The JHM IRB is responsible for ensuring that any payment or remuneration offered to participants in human subject research is fair and not an undue inducement to participate. The following guidelines are provided to help investigators develop payment or remuneration plans.
- Compensation: Payment or medical care provided to subjects injured in research; does not refer to payment (remuneration) for participation in research.
Remuneration for participation in research should be reasonable and the amount paid should be comparable to other research projects involving similar time, effort, and inconvenience. Payment amounts should not be large enough to constitute an undue inducement to participate in a risky or uncomfortable procedure. For studies in which financial remuneration is a major reason for participation, and which represent minimum risk to the participants, remuneration may be sufficient to engage participants.
- Short research studies involving one visit: It is acceptable to provide participant payment contingent upon completion of the study. The plan for remuneration should provide that subjects disqualified through no fault of their own are paid for the time and effort they expended prior to their termination from the study.
- Research studies involving multiple visits or lengthy or repeated participation: Partial payment should be provided to participants who withdraw, are discharged early from the study by the investigator, or otherwise fail to complete the study as agreed. The amount of partial payment should relate to the amount of time, effort, or discomfort involved. Payment schedules may be designed on a per-day, per-visit, or per-procedure rate, or some combination thereof. The terms for partial payment must be described in the application and in the consent form.
- End-loaded incentives, such as completion bonuses: Such remuneration may be acceptable to encourage the completion of a research project. The amount of such incentives should depend on the risk and duration of the study interventions. In general, the range for a completion bonus should not exceed 50% of the total remuneration for the study. However, studies that involve increased risks or discomfort to the participant or which require a long-term commitment by the subject should not include a large bonus.
- Prompt payment: The consent document should describe the remuneration amount and the timing of payment. It is acceptable to withhold some or all of the payment until the end of the study, however, once participation is complete, withdrawn, or discharged, payment must be provided promptly unless the application and consent form provide otherwise.
- Peer or network (“snowball”) recruiting: The IRBs have been asked to consider a recruitment method that is referred to as “snowball recruiting”, “respondent-driven sampling”, or “peer or network recruitment.” The method involves providing remuneration in the form of gift certificates or cash to individuals who participated in a research project if they refer others (friend/associate/partner) for enrollment into a research project. The JHU/JHHS General Counsels have determined that the practice is not illegal in the State of Maryland and that the practice does not meet the definition of a “finder’s fee.” Therefore, an investigator may request approval of this type of recruitment activity. The IRBs will make a case-by-case decision on such requests. They will evaluate the protocol to determine that the proposed amount of compensation is reasonable and reflective of the work involved, that there are proposed limits to the amount that may be provided to those who refer others, and make an assessment of the risk of undue influence or coercion that may be exerted by an individual who refers others for study participation.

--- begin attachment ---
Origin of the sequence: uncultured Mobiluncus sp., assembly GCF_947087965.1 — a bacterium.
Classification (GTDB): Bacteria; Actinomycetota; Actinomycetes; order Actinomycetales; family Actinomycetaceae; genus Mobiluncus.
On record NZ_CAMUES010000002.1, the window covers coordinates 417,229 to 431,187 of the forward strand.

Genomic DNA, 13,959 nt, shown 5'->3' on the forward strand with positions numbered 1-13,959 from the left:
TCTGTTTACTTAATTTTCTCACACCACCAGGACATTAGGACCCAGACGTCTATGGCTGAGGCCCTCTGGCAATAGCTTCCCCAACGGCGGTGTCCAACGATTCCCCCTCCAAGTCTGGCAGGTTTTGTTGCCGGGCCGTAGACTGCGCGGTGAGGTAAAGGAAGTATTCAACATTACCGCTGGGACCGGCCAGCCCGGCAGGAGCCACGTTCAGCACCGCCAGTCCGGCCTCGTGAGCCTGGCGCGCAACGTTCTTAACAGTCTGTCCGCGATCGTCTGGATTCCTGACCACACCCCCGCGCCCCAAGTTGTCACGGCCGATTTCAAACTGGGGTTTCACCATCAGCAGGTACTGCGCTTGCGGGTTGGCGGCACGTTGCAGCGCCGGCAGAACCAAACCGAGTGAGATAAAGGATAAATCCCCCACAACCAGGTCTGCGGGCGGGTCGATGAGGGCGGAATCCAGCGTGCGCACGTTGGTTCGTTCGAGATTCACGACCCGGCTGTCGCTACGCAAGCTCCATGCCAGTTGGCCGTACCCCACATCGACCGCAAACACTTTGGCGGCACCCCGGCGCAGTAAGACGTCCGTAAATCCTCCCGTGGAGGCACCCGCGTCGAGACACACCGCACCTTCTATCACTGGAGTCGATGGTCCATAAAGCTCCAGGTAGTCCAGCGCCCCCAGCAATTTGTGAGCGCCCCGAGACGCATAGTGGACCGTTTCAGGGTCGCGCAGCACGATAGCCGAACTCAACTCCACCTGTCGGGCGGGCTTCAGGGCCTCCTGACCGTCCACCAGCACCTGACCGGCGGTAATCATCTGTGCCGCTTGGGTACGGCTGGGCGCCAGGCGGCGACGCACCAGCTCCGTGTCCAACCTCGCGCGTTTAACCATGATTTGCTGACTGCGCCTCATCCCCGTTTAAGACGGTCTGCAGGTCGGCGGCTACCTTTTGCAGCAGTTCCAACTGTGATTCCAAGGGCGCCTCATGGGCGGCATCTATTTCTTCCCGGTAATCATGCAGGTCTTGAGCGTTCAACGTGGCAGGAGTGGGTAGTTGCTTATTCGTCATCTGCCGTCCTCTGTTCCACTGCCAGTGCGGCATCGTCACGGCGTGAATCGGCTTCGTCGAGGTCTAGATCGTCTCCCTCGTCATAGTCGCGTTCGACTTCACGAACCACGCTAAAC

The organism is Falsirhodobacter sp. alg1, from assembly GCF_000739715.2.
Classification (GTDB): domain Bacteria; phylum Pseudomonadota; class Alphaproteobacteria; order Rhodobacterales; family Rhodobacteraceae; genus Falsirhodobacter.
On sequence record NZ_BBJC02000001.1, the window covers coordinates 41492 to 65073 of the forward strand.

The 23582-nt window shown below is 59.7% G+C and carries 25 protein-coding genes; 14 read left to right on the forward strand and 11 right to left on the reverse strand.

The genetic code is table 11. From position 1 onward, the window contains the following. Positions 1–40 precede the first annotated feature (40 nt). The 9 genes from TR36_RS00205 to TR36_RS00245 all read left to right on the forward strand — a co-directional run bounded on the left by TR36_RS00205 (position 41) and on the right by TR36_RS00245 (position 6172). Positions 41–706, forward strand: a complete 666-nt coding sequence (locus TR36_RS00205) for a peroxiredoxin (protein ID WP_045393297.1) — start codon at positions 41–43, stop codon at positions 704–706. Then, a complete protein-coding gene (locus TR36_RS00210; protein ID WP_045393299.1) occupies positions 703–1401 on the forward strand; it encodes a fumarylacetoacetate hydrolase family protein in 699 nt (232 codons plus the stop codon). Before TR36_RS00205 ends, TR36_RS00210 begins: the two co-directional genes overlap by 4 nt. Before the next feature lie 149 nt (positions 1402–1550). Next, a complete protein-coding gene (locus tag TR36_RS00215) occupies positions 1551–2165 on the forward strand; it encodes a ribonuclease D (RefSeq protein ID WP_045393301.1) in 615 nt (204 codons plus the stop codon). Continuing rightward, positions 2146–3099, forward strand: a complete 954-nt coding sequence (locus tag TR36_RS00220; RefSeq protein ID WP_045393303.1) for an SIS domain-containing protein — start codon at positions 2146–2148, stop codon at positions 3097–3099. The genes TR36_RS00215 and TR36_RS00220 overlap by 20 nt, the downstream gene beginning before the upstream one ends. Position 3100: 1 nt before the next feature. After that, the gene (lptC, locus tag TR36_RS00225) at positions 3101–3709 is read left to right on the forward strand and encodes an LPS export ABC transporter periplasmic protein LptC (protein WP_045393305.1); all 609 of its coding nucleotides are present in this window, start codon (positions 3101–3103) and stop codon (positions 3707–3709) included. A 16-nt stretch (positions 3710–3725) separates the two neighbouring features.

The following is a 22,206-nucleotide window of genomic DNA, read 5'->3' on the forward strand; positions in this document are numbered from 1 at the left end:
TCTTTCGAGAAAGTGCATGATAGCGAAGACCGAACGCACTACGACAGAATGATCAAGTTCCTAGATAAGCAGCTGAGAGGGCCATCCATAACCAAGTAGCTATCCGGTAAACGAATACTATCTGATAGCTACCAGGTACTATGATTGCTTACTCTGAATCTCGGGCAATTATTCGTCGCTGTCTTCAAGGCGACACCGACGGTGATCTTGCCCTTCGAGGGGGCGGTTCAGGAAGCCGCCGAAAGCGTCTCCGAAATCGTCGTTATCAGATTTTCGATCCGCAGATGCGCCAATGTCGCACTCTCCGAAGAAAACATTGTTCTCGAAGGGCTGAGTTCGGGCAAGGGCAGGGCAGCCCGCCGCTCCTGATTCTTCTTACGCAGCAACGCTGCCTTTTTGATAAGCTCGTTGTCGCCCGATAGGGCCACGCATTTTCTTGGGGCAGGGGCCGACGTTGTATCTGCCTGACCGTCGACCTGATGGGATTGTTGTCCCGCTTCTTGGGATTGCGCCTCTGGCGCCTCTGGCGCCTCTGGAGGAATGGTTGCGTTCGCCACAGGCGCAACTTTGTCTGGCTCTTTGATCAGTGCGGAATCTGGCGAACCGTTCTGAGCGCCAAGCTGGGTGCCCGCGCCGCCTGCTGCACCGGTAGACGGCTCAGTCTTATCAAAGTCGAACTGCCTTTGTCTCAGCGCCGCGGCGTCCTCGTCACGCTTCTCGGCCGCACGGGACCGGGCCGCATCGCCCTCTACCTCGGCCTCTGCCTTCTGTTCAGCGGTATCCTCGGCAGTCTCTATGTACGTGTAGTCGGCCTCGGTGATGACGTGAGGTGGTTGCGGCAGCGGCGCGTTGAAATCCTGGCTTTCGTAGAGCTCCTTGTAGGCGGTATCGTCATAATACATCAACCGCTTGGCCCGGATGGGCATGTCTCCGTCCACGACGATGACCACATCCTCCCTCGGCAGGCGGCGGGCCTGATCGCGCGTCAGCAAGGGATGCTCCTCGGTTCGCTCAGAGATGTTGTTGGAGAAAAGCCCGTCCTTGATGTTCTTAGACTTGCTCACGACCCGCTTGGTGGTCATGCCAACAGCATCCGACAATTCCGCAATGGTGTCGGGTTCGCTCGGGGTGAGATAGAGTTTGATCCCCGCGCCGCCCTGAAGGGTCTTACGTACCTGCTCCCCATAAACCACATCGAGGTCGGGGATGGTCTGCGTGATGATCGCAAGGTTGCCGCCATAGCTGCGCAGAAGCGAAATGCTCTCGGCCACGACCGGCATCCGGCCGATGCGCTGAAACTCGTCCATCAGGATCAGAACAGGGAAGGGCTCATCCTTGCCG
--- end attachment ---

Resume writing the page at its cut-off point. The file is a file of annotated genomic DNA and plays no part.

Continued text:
What about bonus payments to the research team or the organization designed to enhance recruitment?
Research sponsored by commercial sponsors must include as part of the contract budget terms for conduct of the project. It is the policy of the Organization that a budget for commercially funded research may not include direct payments to personnel who will conduct the project. In addition, a budget may not include a proposed financial bonus or proposed financial penalty specifically targeted at participant recruitment efforts.
Investigators who are approached by sponsors with an offer to provide a payment contingent on a particular rate or timing of enrollment (for example, an extra payment if five participants are recruited in one week, or extra payment to the site with the highest enrollment for the month), should ask the sponsor to renegotiate the per capita rate with the Office of Research Administration (ORA) so that additional resources may be put towards recruitment.